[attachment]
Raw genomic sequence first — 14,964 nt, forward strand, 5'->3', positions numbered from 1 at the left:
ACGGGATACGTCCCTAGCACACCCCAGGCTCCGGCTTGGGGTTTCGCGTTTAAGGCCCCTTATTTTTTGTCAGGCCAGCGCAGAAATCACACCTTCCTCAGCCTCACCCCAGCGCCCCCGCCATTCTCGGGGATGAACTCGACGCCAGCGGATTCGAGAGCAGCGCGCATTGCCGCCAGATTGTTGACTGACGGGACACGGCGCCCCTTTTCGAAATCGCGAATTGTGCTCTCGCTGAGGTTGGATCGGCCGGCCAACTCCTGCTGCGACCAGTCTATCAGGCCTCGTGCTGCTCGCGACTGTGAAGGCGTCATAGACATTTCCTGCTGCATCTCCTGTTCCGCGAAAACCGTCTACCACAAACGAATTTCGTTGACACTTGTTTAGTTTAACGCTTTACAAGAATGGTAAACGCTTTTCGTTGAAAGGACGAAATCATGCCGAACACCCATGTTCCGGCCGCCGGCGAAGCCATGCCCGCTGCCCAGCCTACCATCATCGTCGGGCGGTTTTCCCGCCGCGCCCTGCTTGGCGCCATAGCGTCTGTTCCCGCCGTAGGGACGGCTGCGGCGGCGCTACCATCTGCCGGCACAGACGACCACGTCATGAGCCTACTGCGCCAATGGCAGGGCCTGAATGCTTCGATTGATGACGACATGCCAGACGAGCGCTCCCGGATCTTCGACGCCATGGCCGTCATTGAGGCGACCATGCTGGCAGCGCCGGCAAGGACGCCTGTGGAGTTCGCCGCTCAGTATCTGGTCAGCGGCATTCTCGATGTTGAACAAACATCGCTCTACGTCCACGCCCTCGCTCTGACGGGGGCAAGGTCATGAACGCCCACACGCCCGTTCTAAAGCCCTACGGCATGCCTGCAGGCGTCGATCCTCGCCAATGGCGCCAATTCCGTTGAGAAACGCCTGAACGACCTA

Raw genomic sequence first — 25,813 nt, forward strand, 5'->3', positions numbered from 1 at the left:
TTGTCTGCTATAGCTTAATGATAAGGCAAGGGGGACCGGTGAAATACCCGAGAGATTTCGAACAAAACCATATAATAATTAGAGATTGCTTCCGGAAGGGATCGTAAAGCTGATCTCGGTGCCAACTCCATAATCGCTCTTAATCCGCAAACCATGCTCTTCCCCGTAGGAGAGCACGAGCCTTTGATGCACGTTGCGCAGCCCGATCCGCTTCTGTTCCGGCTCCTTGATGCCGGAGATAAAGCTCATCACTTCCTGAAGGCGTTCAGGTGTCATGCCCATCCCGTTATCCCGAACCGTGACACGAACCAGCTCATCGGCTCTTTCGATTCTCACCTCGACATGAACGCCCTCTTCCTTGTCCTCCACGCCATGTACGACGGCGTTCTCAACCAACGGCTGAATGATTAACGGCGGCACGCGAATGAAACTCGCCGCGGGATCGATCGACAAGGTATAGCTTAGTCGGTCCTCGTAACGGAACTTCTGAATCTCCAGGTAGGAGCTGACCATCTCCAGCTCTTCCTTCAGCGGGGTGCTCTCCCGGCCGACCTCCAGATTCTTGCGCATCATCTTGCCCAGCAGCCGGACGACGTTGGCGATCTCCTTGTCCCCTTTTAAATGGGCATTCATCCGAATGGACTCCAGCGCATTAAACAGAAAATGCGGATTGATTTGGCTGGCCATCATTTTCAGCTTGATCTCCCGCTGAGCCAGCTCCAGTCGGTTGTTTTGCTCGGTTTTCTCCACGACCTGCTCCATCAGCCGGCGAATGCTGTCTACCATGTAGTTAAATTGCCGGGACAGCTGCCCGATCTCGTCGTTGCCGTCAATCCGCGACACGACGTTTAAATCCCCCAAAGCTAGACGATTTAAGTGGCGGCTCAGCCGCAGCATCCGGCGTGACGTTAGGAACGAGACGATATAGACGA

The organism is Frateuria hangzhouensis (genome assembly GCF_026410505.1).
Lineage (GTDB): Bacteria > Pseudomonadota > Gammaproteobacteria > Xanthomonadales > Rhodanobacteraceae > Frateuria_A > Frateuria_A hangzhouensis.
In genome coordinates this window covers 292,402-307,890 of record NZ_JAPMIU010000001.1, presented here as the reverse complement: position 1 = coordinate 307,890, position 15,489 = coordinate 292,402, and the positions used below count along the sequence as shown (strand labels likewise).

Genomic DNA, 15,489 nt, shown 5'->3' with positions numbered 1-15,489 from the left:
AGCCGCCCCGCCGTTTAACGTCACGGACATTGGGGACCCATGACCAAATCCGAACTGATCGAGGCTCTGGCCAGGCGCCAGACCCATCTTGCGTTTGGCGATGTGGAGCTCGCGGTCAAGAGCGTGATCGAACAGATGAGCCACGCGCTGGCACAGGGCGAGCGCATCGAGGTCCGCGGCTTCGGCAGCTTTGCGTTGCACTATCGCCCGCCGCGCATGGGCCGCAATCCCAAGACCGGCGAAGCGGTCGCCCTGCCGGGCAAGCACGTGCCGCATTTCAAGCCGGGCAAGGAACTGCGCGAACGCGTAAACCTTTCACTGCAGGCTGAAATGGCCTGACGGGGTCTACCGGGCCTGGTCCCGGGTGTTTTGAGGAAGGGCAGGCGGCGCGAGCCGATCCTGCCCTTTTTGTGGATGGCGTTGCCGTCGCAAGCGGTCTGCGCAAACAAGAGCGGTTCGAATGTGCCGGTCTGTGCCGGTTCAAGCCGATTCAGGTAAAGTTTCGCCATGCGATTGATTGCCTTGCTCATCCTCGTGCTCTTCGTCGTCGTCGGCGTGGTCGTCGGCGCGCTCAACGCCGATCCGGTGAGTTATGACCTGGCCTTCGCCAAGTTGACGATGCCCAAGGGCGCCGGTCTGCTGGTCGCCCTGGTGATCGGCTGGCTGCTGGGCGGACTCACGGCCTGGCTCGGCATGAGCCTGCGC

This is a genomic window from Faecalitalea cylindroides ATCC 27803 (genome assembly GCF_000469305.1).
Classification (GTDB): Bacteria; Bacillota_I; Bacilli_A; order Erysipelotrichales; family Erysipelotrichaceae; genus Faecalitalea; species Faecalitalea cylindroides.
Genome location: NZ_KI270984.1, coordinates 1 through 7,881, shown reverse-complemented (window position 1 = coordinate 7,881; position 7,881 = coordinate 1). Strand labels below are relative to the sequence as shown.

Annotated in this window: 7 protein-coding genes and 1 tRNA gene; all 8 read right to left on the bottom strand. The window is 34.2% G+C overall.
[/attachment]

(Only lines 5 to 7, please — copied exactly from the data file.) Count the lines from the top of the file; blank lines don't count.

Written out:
The organism is Frateuria hangzhouensis (genome assembly GCF_026410505.1).
Lineage (GTDB): Bacteria > Pseudomonadota > Gammaproteobacteria > Xanthomonadales > Rhodanobacteraceae > Frateuria_A > Frateuria_A hangzhouensis.
In genome coordinates this window covers 292,402-307,890 of record NZ_JAPMIU010000001.1, presented here as the reverse complement: position 1 = coordinate 307,890, position 15,489 = coordinate 292,402, and the positions used below count along the sequence as shown (strand labels likewise).